Intervention Order Options
Resolving your case
In addition, you will receive brief detail about the basis for the application and what orders are sought (with regarding to an Interim Order and conditions of an order). The matter must proceed to Court on the specified date and cannot be resolved sooner (with few exceptions). At Court, there are a number of options available in dealing with an Application for an Intervention Order of which should be carefully considered with the right legal advice. These are the options available:
Agree to an Undertaking
If the Protected Person and the Respondent both agree (and the police, if the application was made by them), the the Respondent can consent to an Undertaking. An Undertaking in a promise not to breach certain condition (usually similar to conditions of an Intervention Order). If an Undertaking is made, the Intervention Order Application is withdrawn, usually with a right of reinstatement. If the Respondent were to breach the Undertaking, the Protected Person can ask the Court to reinstate the Intervention Order application they have withdrawn. Breaching an Undertaking is not a criminal offence.
In many instances that Police are involved with an Intervention Order case as the Applicant, they are normally reluctant to agree to an Undertaking as they are unable to assist the Affected Family Member if the Respondent were to breach the Undertaking as it is not a Court Order.
Agree to a Full Intervention Order
You are able to go to Court and agree to an Intervention Order being made against you by Consent. The specific conditions regarding the Full Order will generally be contained within the application however, this is often a part of the Order that can negotiated. You can also choose to consent the Order without admissions which means that you do not admit any allegations of family violence against in accepting the Intervention Order.
In consenting to a Full Intervention Order, you are not going to receive a criminal record, however if you were to breach any of the conditions of an Intervention Order, you may be charged with a criminal offence. If you are considering agreeing to a Full Intervention Order, you should seek legal advice before doing so to ensure there are no implications that could arise as a result of same.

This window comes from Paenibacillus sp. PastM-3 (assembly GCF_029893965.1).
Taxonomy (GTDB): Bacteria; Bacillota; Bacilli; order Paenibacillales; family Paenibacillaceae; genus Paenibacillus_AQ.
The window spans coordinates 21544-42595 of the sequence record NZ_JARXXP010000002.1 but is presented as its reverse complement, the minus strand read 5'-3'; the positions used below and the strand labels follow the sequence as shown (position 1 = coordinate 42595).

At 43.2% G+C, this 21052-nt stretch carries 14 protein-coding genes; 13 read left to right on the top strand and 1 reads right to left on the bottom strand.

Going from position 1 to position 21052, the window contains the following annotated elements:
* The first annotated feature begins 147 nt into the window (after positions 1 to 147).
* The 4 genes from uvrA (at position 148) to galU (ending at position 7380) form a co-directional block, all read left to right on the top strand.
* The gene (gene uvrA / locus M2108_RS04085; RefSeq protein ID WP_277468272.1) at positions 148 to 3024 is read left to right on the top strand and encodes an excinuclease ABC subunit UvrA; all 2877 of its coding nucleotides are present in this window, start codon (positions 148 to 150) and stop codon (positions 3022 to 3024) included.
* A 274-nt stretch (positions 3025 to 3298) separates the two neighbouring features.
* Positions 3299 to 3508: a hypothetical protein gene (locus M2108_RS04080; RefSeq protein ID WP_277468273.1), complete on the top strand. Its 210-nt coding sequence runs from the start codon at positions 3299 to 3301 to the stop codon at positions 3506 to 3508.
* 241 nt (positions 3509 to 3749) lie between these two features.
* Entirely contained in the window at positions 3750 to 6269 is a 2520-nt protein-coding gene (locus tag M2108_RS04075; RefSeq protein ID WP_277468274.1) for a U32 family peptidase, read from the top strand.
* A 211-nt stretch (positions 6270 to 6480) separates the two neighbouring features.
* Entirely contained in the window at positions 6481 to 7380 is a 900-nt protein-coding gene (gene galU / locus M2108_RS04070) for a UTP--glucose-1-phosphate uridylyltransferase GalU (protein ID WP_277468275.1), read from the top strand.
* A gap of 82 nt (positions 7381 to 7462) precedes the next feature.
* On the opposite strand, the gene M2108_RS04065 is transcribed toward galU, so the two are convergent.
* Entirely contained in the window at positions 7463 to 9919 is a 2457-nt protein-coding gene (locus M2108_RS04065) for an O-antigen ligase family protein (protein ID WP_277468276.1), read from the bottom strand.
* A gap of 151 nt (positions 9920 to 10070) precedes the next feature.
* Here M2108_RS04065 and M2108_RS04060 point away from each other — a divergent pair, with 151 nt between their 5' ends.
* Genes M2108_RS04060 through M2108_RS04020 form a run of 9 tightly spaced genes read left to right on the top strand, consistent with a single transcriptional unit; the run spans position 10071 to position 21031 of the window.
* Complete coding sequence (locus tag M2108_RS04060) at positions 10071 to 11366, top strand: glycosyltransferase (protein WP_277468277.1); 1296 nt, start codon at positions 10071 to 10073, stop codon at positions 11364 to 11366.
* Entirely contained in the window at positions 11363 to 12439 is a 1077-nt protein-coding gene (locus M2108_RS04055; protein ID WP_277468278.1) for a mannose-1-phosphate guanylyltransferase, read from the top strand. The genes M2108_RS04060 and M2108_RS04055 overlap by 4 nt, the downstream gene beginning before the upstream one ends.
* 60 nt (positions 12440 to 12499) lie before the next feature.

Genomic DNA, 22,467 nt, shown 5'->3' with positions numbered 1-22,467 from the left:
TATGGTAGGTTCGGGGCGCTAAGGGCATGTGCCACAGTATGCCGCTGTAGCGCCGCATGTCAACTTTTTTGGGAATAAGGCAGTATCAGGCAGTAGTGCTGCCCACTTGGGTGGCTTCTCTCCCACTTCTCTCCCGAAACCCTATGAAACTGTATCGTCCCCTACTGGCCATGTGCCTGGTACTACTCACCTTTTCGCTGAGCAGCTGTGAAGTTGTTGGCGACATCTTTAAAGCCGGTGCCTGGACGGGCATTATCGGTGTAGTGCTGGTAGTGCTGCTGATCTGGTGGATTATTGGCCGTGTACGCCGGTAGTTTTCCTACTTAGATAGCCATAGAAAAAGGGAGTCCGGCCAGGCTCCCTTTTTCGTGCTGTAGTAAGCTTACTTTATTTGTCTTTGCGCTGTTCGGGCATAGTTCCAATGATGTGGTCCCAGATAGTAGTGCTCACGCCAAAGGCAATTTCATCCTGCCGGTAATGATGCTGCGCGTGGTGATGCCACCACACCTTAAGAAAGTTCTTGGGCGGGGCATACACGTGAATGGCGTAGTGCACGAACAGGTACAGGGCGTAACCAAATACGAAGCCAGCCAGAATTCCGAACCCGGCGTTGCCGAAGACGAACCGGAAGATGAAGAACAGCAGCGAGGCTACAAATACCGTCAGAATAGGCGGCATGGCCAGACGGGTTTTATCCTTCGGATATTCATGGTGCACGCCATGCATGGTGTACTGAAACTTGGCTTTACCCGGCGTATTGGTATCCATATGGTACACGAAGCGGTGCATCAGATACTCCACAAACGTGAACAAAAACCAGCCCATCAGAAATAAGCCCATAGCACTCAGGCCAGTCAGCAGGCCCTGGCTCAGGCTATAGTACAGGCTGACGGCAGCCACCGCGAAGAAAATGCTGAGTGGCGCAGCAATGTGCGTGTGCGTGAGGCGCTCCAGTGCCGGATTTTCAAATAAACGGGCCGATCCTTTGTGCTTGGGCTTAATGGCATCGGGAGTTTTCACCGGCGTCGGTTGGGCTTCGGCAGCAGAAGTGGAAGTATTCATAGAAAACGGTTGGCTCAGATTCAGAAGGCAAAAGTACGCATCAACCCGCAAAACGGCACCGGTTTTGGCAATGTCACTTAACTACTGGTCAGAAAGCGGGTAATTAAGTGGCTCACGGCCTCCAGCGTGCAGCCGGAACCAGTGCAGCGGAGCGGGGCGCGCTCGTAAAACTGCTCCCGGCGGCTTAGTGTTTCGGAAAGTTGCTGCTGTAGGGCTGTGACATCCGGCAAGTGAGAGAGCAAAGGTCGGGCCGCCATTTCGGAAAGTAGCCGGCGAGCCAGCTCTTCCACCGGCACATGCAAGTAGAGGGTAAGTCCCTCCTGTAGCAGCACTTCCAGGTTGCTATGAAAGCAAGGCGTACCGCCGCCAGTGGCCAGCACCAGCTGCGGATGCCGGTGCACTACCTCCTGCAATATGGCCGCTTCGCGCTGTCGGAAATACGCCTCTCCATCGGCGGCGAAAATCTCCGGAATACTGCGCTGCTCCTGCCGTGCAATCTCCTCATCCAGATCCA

Contest the Intervention Order
If a Respondent does not agree the an Intervention Order being made, and the parties do not agree to an Undertaking, then the Respondent can choose to content the Application for an Intervention Order. If the Respondent contests the Intervention Order, then the matter will proceed to a Directions Hearing. Contesting a case means that eventually, the Applicant, Affected Family Member, or another one relevant to the matter, will need to give evidence in support at a Contested Hearing. This is the last stage of of an Intervention Order Application and often the first time that the Respondent is able to produce their own evidence.
If you do wish to contest an Intervention Order Application, you should seek legal advice before doing so to ensure you are not contesting a matter that you are likely to be unsuccessful in contesting, and to arrange representation on the date of the Contested Hearing.
Ignore the Intervention Order
This option is not recommended. If you were to ignore an Application for an Intervention Order made against, it is likely that on the next Court date that the matter is heard, the Magistrate will make a Full Intervention Order against you. As a result, you will not have any input as to what conditions are placed on the Intervention Order or the period of time that the Order were to remain in place.
If an Intervention Order was made in your absence, the Full Order would then be served on you and take effect from that time. If an Interim Intervention Order was previously in place, this would remain in force, until the Full Intervention Order were to be served upon you.
Have you been served with an intervention order?
What to do:
Check the details of the court hearing including the date, time and location. Ensure that you do not miss this court date otherwise the court may determine the case in your absence, adjourn the case and issue a warrant or make an intervention order with respect to a child.
Understand who the intervention order is protecting. There may be a number of people listed including children (checked both Affected Family Members and Protected Persons).
The application will explain why the applicant is seeking an order against you. Start to think about whether you agree or disagree with the application.
If you have been served an interim intervention order, review the conditions of the order and ensure that you do not breach any of the conditions even if you disagree with them. You will have an opportunity at court to contest the order against you.
You should then contact our office for advice. We recommend that this occur prior to the first court hearing to ensure that you receive advice on the best course of action moving forward.